L’Deane Trueblood, renowned artist, pioneer in early education, dedicated wife and mother, passed away peacefully with her family around her, on April 29, 2024, in St. George, Utah. She was 95. L’Deane (pronounced “El Dean”) was well-known for her many beautiful bronze sculptures installed in parks and other public venues in the St. George area, throughout Utah and in other states. 

 

Born in 1928 in Norman, Oklahoma, to Hugh Lawson Minor and Dora Dean Deason Minor, she was raised in close-knit communities during the Depression and Dust Bowl days, along with her younger sister, Charlene. Early in life, she showed a strong, independent spirit and natural creative talent, which were nurtured by her parents, both educators. At 17, she entered Oklahoma University and graduated with a Fine Arts degree. 

 

In 1951 she became an Arts Director for U.S. forces in Germany, and there met the love of her life, Roger W. Trueblood, a dashing Air Force fighter pilot and WW2 veteran. They were married in 1952 and began a lifetime of adventures together while raising three children. Their travels and assignments took them to fascinating places throughout Europe, the Mediterranean, the Middle East, and across the U.S.  

 

While stationed in Italy in the early 60s, L’Deane had her first contact with The Church of Jesus Christ of Latter-day Saints (LDS or Mormon church) and was deeply touched by the members she met and the principles they lived by. She was baptized in 1962 and was joined by Roger a few years later. They were sealed along with their children as an eternal family in 1970 in the Logan, Utah LDS temple. 

 

Through all the challenges of being a military family, L’Deane managed to earn a Master’s Degree in Early Education and later put that training into practice. The family settled in St. George, Utah in 1973 after Roger retired as a full Colonel. Almost as soon as they’d moved into their home in Bloomington, L’Deane began to spread her wings in new directions. 

 

In 1974, she founded the Montessori Children’s Preschool, the state’s first accredited Montessori school. In the following years, many children in the St. George area were taught by L’Deane or the teachers she trained, producing lasting positive effects. Today, the Mountain View Montessori charter school in Washington, Utah, is the descendent of the preschool founded by L’Deane Trueblood. 

 

In the 1980s, she felt the urge to finally pursue a career in the arts. At an age when most people’s creative passions are winding down, L’Deane began painting vibrant watercolor portraits in a fluid style that one art historian described as “reminiscent of John Singer Sargent.” Many of those portraits are now treasured by families that commissioned them. 

 

Meanwhile, she felt drawn towards three-dimensional portrayals and began creating bronze sculptures. The demanding physicality of sculpting the human form appealed to her in a deep way.  After Roger passed suddenly in 1993, she gathered herself and re-focused on her art. Soon her life-size bronzes, mainly of children, were being offered in galleries and sought after by collectors.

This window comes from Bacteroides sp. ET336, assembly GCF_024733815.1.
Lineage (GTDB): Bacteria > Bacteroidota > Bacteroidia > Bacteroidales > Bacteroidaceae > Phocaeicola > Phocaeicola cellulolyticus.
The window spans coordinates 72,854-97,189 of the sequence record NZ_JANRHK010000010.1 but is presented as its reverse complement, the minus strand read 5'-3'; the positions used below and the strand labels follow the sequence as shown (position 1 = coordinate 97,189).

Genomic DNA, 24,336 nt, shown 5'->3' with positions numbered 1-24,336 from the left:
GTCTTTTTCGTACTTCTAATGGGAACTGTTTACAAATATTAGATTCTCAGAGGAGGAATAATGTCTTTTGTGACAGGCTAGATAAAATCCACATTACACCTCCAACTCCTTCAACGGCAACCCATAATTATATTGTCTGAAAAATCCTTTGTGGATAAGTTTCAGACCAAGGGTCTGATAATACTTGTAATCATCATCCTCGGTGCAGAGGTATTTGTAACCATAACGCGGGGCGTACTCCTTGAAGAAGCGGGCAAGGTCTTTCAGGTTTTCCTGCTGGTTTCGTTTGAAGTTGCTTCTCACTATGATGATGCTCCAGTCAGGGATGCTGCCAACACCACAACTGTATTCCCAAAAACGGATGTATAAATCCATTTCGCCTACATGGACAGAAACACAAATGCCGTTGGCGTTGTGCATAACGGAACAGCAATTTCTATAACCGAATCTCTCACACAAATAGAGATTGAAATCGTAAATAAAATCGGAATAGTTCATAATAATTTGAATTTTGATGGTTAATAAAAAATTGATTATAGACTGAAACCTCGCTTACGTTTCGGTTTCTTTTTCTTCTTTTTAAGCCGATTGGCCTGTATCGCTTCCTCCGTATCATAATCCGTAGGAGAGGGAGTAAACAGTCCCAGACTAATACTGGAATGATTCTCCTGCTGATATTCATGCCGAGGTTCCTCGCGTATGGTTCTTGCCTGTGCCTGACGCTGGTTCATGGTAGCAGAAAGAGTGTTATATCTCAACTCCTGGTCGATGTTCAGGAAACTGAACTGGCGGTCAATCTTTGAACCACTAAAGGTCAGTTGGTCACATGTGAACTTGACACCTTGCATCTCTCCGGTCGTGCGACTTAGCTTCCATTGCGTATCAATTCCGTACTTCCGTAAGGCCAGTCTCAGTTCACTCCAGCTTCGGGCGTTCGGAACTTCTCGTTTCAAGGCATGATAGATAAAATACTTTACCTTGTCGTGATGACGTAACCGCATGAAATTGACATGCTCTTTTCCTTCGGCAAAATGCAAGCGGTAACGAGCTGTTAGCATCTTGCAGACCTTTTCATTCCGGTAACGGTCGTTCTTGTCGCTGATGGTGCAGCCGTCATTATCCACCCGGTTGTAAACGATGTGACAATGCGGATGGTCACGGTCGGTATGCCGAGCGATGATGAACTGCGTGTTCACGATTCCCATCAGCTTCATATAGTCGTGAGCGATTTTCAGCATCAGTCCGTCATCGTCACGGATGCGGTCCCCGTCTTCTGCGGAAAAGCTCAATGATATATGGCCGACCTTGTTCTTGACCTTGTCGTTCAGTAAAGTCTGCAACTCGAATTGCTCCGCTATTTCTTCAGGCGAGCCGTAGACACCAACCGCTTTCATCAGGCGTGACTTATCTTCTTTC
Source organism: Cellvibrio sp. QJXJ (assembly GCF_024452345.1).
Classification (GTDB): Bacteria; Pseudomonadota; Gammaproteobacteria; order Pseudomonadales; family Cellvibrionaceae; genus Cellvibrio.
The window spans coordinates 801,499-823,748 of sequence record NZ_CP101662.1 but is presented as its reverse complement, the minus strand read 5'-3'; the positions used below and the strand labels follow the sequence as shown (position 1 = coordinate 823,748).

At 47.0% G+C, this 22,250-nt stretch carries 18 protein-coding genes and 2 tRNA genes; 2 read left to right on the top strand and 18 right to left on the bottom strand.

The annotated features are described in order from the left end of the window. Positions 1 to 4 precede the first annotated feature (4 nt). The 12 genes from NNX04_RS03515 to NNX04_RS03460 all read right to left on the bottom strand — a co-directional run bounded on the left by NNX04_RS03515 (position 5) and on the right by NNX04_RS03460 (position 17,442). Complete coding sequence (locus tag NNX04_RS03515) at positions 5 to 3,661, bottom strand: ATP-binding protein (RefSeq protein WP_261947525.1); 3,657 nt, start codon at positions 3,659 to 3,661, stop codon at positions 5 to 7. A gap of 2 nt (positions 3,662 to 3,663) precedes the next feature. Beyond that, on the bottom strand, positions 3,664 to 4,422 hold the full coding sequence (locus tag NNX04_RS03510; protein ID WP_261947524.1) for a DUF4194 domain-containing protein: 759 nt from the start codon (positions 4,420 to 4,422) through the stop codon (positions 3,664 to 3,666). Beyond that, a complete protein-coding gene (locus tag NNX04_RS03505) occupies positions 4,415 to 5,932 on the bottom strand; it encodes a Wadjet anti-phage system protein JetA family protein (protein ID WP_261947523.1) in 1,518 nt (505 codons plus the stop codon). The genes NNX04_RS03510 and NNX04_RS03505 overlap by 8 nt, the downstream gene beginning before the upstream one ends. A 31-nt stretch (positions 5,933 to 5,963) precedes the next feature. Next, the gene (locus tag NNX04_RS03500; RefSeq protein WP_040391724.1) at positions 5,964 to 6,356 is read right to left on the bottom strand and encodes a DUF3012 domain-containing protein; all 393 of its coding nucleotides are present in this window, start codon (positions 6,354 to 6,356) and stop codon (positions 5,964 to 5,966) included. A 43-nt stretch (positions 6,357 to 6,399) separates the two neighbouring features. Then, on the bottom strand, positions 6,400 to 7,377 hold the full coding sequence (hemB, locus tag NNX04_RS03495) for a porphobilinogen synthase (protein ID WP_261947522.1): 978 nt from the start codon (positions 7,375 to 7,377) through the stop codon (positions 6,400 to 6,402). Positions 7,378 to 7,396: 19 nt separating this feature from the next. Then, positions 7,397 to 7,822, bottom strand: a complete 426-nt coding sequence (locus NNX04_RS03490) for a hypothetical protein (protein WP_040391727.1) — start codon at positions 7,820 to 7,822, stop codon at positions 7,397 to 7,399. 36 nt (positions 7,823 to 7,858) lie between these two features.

L’Deane Trueblood’s sculptures are best known for graceful, evocative poses and expressive faces, reflecting complex emotions beneath the surface. She was amazingly prolific, producing over 300 original bronze sculptures that now grace private collections, gardens and public venues across the country. Over thirty pieces are publicly installed in St. George and Washington County.  

 

Her work garnered numerous awards and accolades along the way, including being named as one of Utah’s 100 most-honored artists. She was also highly active in promoting the arts. Utah governors twice appointed her to the Board of the Utah Arts Council, and she was one of the founders of the popular Art Around the Corner program that places beautiful sculptures all around downtown St. George. 

 

L’Deane’s favorite motivational quote, posted prominently in her studio, came from Goethe; “Whatever you dream you can do, begin it. Boldness has genius, power and magic in it.” While her legacy in the arts will span generations, her eternal legacy will endure forever through the hearts and memories of her family. 

 

She is survived by her oldest son, Roger W. Trueblood Jr. (aka “Tad”, aka “Ajax”), of St. George; and her daughter, Jana Hannigan, of Hood River, Oregon; along with nine grandchildren and nine great-grandchildren. Her second son, David Lawson Trueblood, passed away in 2020. 

 

Funeral services will be on Saturday, May 4, 2024, at 2:00pm at Metcalf Mortuary in St. George, UT. Visitation will be held from 1:00-2:00pm. Interment will be at the Riverside National Cemetery, in Riverside CA.

 

 

Click here to view the works of L'Deane Trueblood.

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